Constitutional Rights-Finalpol303

Constitutional Rights-Finalpol303 - Constitutional Rights 1...

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Constitutional Rights 1 Constitutional Rights: And Justice for All? By Kimberly Morano POL303 Professor Knox October 4, 2010
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Constitutional Rights 1 Introduction There are certain limitations of power that the government has over U.S. citizens. The constitution states that citizens of the U.S. have certain constitutional rights before an arrest, after an arrest, as well as post-conviction. If a case against a defendant is not properly executed, then there is a very good chance that the defendant can get away with whatever crime has been committed. Although there are some cases where a defendant is not guilty and is punished for the crime charged, more often there are guilty persons set free on a technicality. With all of the constitutional rights available to citizens, it can be difficult at times to give the guilty their due punishment. Summary In a case of a kidnapping from 1964, of two young black boys that were hitchhiking, James Ford Seale was finally convicted for his role in the kidnapping and slaying of them. The problem is that the case has been open for over 40 years and while now there is a witness to testify that he was part of the kidnapping and slaying of these boys, the statute of limitations has runs out and this man may now get away with this crime. In a landmark case of Mapp v. Ohio in 1961, the police entered the home of Dollree Mapp with a search warrant. Upon entering, the officers merely waived the warrant in front of Ms. Mapp, without her really getting a good look at it. The officers found many other things, just not things that were on the warrant. She was arrested for these other things, but was later freed because the officers illegally seized material in the search and the evidence was inadmissible. In United States v. Cha case, officers seized a residence of the defendant until they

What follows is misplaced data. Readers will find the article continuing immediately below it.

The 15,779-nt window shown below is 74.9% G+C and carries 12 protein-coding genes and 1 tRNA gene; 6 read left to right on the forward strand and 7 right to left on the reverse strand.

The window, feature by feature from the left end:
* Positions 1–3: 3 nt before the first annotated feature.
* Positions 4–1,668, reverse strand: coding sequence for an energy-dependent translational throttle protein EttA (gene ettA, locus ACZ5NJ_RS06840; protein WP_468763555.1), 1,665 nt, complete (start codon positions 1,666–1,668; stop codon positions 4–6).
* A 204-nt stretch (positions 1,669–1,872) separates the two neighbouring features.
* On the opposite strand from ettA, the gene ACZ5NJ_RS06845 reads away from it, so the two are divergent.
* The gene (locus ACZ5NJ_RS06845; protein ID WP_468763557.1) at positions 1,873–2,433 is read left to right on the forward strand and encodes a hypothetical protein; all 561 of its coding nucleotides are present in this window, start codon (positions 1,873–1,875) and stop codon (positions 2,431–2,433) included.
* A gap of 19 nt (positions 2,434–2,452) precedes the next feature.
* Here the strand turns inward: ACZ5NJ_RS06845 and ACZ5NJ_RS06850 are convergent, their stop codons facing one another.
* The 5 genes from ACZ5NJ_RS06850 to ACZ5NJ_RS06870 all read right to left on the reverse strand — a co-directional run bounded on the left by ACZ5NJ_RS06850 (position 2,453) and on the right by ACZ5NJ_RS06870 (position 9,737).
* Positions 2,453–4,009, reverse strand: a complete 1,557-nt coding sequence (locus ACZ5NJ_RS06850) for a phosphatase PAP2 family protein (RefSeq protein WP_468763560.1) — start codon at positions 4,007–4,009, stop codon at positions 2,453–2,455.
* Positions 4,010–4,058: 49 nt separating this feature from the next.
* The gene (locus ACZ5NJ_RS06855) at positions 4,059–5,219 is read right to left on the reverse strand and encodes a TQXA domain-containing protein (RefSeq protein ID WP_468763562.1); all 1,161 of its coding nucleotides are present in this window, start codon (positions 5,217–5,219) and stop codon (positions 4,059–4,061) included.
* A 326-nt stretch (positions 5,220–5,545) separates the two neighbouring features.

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Constitutional Rights 1 were able to get a search warrant. This ordeal began on a Sunday morning and the police obtained a warrant on Monday morning. At the time, it was not thought of about how much time had gone by and what a reasonable time frame was to wait for a search warrant. Because of the length of time gone by while waiting for the warrant the evidence found was suppressed and was considered inadmissible in court. In Missouri, there was a case against a counselor that stated that he was exposing himself to young boys in an elementary school restroom. Although the counselor, Mr. Beine, is a former Catholic Priest that was removed from the priesthood in 1977 following allegations of sexual misconduct, the charges brought about in this case were dismissed because of lack of sufficient evidence. Also, the court found that the state statute under which Mr. Beine was convicted is unconstitutional because it was overbroad. In another case in St. Louis, Johnny Briscoe was convicted of a sexual attack on a
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This note was uploaded on 12/28/2010 for the course POL POL303 taught by Professor Knox during the Fall '10 term at Ashford University.

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Constitutional Rights-Finalpol303 - Constitutional Rights 1...

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